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8 Week Session Courses


ARTH 101: Art History I: Pyramids to Pagodas

The first half of a two-semester survey of world art highlighting the major monuments of the ancient Mediterranean, medieval Europe, MesoAmerica, Africa, and Asia. Special emphasis on visual analysis, and socio-cultural contexts, and objects in the Cleveland Museum of Art.

Dates: June 3-July 29, 2019

Session: 8 Week Session

Time: TWR 10:30-12:00

Instructor: Russell Green

Credits: 3 credits

Departments: Art History and Art, New 2019 Summer

ARTS 220: Photography I

Camera, film, and darkroom techniques. Development of basic black and white perceptual and photographic skills. Darkroom and photographic field and lab work. 35mm camera required.

Dates: June 3-July 29, 2019

Session: 8 Week Session

Time: TR 1:00-4:00

Instructor: Jerry Birchfield

Credits: 3 credits

Departments: Art History and Art, Art Studio

ASTR 105: Introduction to Einstein’s Universe

This course is a descriptive introduction for the non-science major to Einstein’s Special and General Theories of Relativity and how these theories have fundamentally altered our understanding of the universe. Topics discussed will include: time dilation, length contraction, the twin paradox, the warping of space-time, white dwarf stars, neutron stars, black holes, the structure and evolution of the universe. No mathematical background beyond simple algebra is needed. This course has no pre-requisites.

Dates: June 3-July 29, 2019

Session: 8 Week Session

Time: TWR 10:30 -12:00

Instructor: Jeffrey Kriessler

Credits: 3 credits

Departments: Astronomy, New 2019 Summer

DSCI 352/452: Applied Data Science Research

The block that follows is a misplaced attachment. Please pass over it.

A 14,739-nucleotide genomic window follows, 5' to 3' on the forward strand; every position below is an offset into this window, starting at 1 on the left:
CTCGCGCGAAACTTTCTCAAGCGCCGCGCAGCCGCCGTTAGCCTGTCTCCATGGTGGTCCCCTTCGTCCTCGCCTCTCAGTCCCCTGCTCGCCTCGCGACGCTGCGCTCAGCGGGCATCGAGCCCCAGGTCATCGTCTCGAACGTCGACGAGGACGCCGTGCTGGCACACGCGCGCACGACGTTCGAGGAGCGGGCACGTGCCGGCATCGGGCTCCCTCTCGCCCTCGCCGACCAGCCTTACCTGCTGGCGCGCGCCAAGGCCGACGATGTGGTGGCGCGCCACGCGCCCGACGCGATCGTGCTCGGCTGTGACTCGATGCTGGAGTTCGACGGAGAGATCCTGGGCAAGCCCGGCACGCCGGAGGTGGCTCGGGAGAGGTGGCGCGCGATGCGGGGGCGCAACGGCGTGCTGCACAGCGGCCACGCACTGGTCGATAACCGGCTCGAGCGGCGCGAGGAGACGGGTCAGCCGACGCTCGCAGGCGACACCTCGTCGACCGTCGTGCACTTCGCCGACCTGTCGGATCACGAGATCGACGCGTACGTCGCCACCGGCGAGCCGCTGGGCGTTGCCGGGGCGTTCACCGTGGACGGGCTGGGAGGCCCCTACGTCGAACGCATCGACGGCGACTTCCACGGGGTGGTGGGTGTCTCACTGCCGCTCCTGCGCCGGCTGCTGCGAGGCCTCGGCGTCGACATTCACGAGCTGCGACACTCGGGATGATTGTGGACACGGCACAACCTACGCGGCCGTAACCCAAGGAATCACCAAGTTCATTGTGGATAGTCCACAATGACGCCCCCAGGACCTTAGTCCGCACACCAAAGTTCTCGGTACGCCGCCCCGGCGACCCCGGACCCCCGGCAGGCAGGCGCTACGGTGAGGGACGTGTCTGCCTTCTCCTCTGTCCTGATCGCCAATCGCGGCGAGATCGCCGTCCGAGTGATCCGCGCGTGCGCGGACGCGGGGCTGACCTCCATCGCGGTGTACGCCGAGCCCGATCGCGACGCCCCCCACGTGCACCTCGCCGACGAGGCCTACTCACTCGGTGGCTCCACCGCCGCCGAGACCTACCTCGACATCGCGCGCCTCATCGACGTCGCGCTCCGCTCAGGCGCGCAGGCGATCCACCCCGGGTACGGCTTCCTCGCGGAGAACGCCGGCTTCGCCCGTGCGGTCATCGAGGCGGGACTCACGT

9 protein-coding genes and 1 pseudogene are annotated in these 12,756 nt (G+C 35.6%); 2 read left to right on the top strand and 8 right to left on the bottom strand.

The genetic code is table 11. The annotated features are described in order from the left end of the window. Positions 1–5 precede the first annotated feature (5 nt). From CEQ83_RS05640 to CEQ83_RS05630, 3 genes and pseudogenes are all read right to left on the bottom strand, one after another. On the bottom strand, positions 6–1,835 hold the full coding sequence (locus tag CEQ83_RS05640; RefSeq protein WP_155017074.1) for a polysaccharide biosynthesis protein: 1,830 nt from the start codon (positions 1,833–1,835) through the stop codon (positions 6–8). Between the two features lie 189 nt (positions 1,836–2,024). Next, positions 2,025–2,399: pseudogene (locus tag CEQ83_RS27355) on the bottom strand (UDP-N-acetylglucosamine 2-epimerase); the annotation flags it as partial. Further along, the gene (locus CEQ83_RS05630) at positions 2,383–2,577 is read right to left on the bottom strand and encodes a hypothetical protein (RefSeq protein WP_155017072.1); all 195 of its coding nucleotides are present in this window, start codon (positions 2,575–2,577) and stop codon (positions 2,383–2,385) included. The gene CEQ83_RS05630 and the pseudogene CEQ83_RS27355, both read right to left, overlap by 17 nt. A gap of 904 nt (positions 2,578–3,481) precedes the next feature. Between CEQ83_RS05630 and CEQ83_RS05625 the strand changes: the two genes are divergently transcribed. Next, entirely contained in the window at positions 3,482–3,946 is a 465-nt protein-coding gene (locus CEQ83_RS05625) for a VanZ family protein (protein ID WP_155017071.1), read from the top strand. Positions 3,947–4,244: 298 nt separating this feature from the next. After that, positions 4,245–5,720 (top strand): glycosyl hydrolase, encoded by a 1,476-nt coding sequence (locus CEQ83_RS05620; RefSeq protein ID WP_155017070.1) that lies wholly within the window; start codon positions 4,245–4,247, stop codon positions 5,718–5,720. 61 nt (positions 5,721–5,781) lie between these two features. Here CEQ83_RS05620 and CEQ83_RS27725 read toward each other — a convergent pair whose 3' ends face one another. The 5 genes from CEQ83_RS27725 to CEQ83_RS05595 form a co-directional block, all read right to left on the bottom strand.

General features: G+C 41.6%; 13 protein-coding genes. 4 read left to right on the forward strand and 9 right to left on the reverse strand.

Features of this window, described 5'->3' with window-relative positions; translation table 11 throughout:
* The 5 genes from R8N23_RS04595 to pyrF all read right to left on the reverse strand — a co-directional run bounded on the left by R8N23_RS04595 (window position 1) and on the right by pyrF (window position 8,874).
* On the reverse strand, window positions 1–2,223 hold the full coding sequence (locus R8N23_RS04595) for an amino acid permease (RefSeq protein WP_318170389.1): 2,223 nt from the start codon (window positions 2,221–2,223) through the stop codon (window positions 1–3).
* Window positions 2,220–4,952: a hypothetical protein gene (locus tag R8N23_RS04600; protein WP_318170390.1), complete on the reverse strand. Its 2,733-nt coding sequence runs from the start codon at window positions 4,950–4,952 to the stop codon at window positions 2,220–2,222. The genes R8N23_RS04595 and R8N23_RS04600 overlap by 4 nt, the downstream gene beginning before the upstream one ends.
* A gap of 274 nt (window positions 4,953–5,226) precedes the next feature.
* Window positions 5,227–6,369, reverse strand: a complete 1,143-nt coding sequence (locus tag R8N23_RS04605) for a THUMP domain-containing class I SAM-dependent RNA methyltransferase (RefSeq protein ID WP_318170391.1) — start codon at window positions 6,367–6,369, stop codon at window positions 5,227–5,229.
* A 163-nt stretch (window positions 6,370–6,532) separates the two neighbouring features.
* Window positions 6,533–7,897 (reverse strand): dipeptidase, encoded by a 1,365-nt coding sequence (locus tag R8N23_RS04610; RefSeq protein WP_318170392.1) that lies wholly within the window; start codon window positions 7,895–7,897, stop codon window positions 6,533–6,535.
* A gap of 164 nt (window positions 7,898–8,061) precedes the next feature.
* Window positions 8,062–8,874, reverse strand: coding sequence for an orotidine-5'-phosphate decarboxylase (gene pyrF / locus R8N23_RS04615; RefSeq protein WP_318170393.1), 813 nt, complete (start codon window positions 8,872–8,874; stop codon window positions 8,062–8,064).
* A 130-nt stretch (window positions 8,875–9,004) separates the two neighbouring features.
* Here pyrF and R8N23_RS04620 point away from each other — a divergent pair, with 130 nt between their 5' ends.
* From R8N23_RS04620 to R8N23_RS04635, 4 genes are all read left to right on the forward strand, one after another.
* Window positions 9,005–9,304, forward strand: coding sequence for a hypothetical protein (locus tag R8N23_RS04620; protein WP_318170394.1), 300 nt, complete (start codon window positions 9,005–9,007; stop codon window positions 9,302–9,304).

This is a project based data science research class, in which project teams identify a research project under the guidance of a domain expert professor. The research is structured as a data analysis project including the 6 steps of developing a reproducible data science project, including 1: Define the ADS question, 2: Identify, locate, and/or generate the data 3: Exploratory data analysis 4: Statistical modeling and prediction 5: Synthesizing the results in the domain context 6: Creation of reproducible research, Including code, datasets, documentation and reports.  During the course special topic lectures will include Ethics, Privacy, Openness, Security, Ethics. Value.  Offered as DSCI 352 and DSCI 452.  Prereq: (DSCI 133 or DSCI 134 or ENGR 131 or EECS 132) and (STAT 312R or STAT 201R or SYBB 310 or PQHS/EPBI 431 or OPRE 207) and (DSCI 351 or (SYBB 311A and SYBB 311B and SYBB 311C and SYBB 311D) or SYBB 321 or MKMR 201).

Dates: June 3-July 29, 2019

Session: 8 Week Session

Time: TWR 12:30-2:00

Instructor: Laura Bruckman

Credits: 3 credits

Departments: Electrical Engineering and Computer Science, Materials Science & Engineering

ECHE 305: Topics in Chemical Engineering

Topics in chemical engineering will be covered in an independent study mode. Readings and homework assignments will be assigned. Students are graded on the basis of homework assignments and a final exam.

 

 

Dates: June 24-August 23, 2019

Session: 8 Week Session

Instructor: Daniel Lacks

Credits: 1-3 credits

Department: Chemical Engineering

EECS 233: Introduction to Data Structures

The programming language Java; pointers, files, and recursion. Representation and manipulation of data: one way and circular linked lists, doubly linked lists; the available space list. Different representations of stacks and queues. Representation of binary trees, trees and graphs. Hashing; searching and sorting.  Prereq: EECS 132.